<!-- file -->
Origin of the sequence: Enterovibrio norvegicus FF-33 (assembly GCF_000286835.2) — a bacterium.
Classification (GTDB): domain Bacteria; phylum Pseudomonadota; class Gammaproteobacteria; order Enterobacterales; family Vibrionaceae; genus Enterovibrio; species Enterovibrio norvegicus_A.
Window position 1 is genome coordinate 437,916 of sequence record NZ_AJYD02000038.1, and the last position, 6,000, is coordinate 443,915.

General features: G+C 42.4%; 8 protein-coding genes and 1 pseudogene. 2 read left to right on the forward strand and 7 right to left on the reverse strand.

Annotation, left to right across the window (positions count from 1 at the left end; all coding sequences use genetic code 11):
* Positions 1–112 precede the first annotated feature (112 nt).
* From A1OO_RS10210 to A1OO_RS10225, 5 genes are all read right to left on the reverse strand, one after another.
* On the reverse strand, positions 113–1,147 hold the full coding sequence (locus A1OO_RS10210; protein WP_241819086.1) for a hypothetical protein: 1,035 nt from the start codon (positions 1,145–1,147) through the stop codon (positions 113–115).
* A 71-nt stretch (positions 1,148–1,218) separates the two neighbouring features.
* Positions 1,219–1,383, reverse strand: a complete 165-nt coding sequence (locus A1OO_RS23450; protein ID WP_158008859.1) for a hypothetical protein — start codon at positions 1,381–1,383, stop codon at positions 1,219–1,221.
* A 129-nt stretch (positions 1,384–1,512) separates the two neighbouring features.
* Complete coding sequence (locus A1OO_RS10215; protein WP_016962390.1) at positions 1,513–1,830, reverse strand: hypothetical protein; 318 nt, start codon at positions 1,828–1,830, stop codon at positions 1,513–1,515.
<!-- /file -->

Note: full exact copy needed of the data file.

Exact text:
Origin of the sequence: Enterovibrio norvegicus FF-33 (assembly GCF_000286835.2) — a bacterium.
Classification (GTDB): domain Bacteria; phylum Pseudomonadota; class Gammaproteobacteria; order Enterobacterales; family Vibrionaceae; genus Enterovibrio; species Enterovibrio norvegicus_A.
Window position 1 is genome coordinate 437,916 of sequence record NZ_AJYD02000038.1, and the last position, 6,000, is coordinate 443,915.

General features: G+C 42.4%; 8 protein-coding genes and 1 pseudogene. 2 read left to right on the forward strand and 7 right to left on the reverse strand.

Annotation, left to right across the window (positions count from 1 at the left end; all coding sequences use genetic code 11):
* Positions 1–112 precede the first annotated feature (112 nt).
* From A1OO_RS10210 to A1OO_RS10225, 5 genes are all read right to left on the reverse strand, one after another.
* On the reverse strand, positions 113–1,147 hold the full coding sequence (locus A1OO_RS10210; protein WP_241819086.1) for a hypothetical protein: 1,035 nt from the start codon (positions 1,145–1,147) through the stop codon (positions 113–115).
* A 71-nt stretch (positions 1,148–1,218) separates the two neighbouring features.
* Positions 1,219–1,383, reverse strand: a complete 165-nt coding sequence (locus A1OO_RS23450; protein ID WP_158008859.1) for a hypothetical protein — start codon at positions 1,381–1,383, stop codon at positions 1,219–1,221.
* A 129-nt stretch (positions 1,384–1,512) separates the two neighbouring features.
* Complete coding sequence (locus A1OO_RS10215; protein WP_016962390.1) at positions 1,513–1,830, reverse strand: hypothetical protein; 318 nt, start codon at positions 1,828–1,830, stop codon at positions 1,513–1,515.